My husband told me when I came home that there is a doubt as to whether this really is where Rochel Imeinu is buried. But I told him that I don't think it matters. I think that the emotion in the room is based on hundreds of years of fervent tefillos and tears, not on whether it really is Rochel's grave. Now I have been once and seen what it is like, I will definitely try to go again on subsequent trips. Somehow I don't think this is quite what the airline envisaged people doing on their free day!

Thursday, 28 February 2008


We have now hosted an entire lifecycle of Jewish events in our home (not in the same house, but always our home.) Having previously hosted a shalom zachor, a bris, a pidyon haben, a bas mitzvah, a bar mitzvah, a chassan's tisch and a wedding reception and sat shiva, tonight, we were privileged to host a chupah. The couple had previously had a non-orthodox wedding, but felt that due to the stage of life/family that they are at now, an orthodox chupa would be appropriate. They duly turned up with parents, relatives and close friends, and the beautiful silk handpainted chupah which they used the first time round, and got (re)married in our dining room. It was a moving, but fun occasion, especially as the bride is enormously pregnant!

Our gorgeous children, ka"h

Our children never cease to amaze me, whether it is with being cute, perceptive, caring or rude. We had the great bracha, not shared this year by a lot of families in NW London, of having all our children off school recently for the same week of half - term. My husband took a day out and we took the family to Woburn Safari Park. It was a great day - the animals were fascinating and the play areas were fun. One of the highlights for the children was when the monkeys climbed on the car. This week, our two year old said to me, "Lions go in car?"
I replied, "What would happen if lions went in our car?
He said, " Me hide!"
We pursued this for another couple of rounds - "and then?"
"Lions look for us."
"What happen if the lions found us?" I asked him
With a big grin, "Lions eat me up! Not very nice!"

This evening is the night to put out the dustbins. My husband had already got into pyjamas when he remembered. Our oldest daughter, not often known for spontaneous offers of help, immediately offered to take the bins out. We accepted instantly - who knows when this might happen again! There have been a few incidences like this recently : the younger girls' school is running another middos project - maybe it is working.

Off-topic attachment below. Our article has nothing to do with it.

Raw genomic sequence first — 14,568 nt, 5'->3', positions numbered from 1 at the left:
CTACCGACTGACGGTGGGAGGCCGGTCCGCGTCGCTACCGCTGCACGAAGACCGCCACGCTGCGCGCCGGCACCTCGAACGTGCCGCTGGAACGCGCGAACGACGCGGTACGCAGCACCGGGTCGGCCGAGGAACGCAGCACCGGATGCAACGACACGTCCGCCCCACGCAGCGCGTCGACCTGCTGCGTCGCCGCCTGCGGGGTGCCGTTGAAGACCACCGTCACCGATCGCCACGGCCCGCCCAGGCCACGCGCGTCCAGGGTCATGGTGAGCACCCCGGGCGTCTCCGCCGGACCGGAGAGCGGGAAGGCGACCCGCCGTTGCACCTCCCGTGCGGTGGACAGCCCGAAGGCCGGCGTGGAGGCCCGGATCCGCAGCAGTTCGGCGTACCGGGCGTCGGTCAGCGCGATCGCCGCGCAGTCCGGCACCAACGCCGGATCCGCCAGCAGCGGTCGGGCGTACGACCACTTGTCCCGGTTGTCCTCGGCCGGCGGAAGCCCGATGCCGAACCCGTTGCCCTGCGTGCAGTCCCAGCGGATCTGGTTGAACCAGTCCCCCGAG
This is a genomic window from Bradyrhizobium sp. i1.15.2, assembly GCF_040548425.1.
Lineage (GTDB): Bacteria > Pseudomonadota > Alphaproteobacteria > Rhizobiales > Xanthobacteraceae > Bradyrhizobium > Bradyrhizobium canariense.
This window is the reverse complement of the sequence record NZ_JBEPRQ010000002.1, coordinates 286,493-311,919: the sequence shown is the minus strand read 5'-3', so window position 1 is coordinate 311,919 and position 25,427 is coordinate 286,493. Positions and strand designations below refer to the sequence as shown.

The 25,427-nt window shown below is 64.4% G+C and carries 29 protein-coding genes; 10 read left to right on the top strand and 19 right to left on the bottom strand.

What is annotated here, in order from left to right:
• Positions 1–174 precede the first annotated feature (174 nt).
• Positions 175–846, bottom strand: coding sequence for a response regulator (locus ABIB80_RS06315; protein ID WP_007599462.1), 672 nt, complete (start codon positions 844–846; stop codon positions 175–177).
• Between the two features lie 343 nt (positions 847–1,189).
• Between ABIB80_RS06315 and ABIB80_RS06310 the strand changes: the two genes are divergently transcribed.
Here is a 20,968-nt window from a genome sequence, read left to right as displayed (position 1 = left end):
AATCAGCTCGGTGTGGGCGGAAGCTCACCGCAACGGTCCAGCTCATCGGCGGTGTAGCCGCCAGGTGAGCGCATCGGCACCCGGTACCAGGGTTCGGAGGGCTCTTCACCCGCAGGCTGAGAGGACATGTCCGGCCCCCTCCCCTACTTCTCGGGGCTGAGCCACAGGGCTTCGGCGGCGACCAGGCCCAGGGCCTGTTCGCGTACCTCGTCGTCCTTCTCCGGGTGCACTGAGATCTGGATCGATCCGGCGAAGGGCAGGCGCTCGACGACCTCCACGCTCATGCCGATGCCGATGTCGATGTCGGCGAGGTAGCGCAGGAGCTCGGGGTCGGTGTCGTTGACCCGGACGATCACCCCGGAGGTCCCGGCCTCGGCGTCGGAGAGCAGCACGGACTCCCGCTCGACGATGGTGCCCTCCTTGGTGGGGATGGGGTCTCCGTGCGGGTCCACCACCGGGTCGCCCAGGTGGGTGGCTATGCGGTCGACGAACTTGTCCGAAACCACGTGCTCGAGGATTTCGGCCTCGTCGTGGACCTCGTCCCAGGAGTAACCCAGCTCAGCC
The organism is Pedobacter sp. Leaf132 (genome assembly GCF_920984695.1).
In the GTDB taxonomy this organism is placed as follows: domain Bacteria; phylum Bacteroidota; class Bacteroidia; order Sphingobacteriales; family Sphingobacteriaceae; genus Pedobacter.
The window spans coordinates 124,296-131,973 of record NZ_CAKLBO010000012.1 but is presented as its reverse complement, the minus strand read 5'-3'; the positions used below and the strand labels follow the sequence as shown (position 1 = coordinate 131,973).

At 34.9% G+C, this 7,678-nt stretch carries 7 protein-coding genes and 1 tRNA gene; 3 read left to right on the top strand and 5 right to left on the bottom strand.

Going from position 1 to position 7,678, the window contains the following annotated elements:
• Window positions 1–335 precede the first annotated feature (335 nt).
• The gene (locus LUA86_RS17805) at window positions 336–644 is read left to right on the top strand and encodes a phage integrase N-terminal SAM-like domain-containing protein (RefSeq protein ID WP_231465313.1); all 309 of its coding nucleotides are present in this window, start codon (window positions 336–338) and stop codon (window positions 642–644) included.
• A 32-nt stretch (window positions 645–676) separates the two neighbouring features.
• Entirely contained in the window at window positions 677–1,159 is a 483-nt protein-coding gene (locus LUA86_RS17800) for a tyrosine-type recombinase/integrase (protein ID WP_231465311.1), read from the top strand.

Monday, 4 February 2008

Erev Shabbos thoughts

On the way back from buying my challos last Friday afternoon, I saw two vignettes that made me realise why I love living here. Of course, I would prefer to be in Israel, but failing that, this is about as good as it comes in England.

I popped into the greengrocers for a couple of things. A Jewish lady with a foreign accent was asking the Indian greengrocer where some of the produce came from. He told her that all the Israeli produce was labelled as such and showed her the sign on the grapefruit. She replied, "But grapefruit aren't a problem yet [for shemitta]"

"I know that," replied the greengrocer, "but we have to label everything."

Where else will you find a Hindu who is familiar with the laws of shemitta?

A couple of shops further down is a kosher baker. As I walked past, a young man was coming out with a slice of pizza. He was heavily pierced - the sort of person one would normally avoid in the street, but not only was he eating kosher pizza, but as he walked out of the door, he kissed the mezuzah!

Wednesday, 30 January 2008

Winter Holidays

It's a bit late, but this is what we did in the winter holidays:

Visited Kew Gardens in the fog. We have a season ticket, so it doesn't matter if we don't see a lot of the gardens. It was amazing - very atmospheric. We went into the Snow Dome, which sprayed foam everywhere to simulate a snow storm (that's often the closest we get in London) and in the indoor play centre Climbers and Creepers, which was a lot of fun, even for the bigger children. Check out the giant millipedes!

Walked with my husband in Golders Hill Park where I discovered the Hill Garden and pergola for the first time, even though I have been visiting the park since I was a small child and we have lived within walking distance for nearly 5 years! It was so good that I went back the following week with our toddler, who was fascinated to see some birds having a bath in the pond.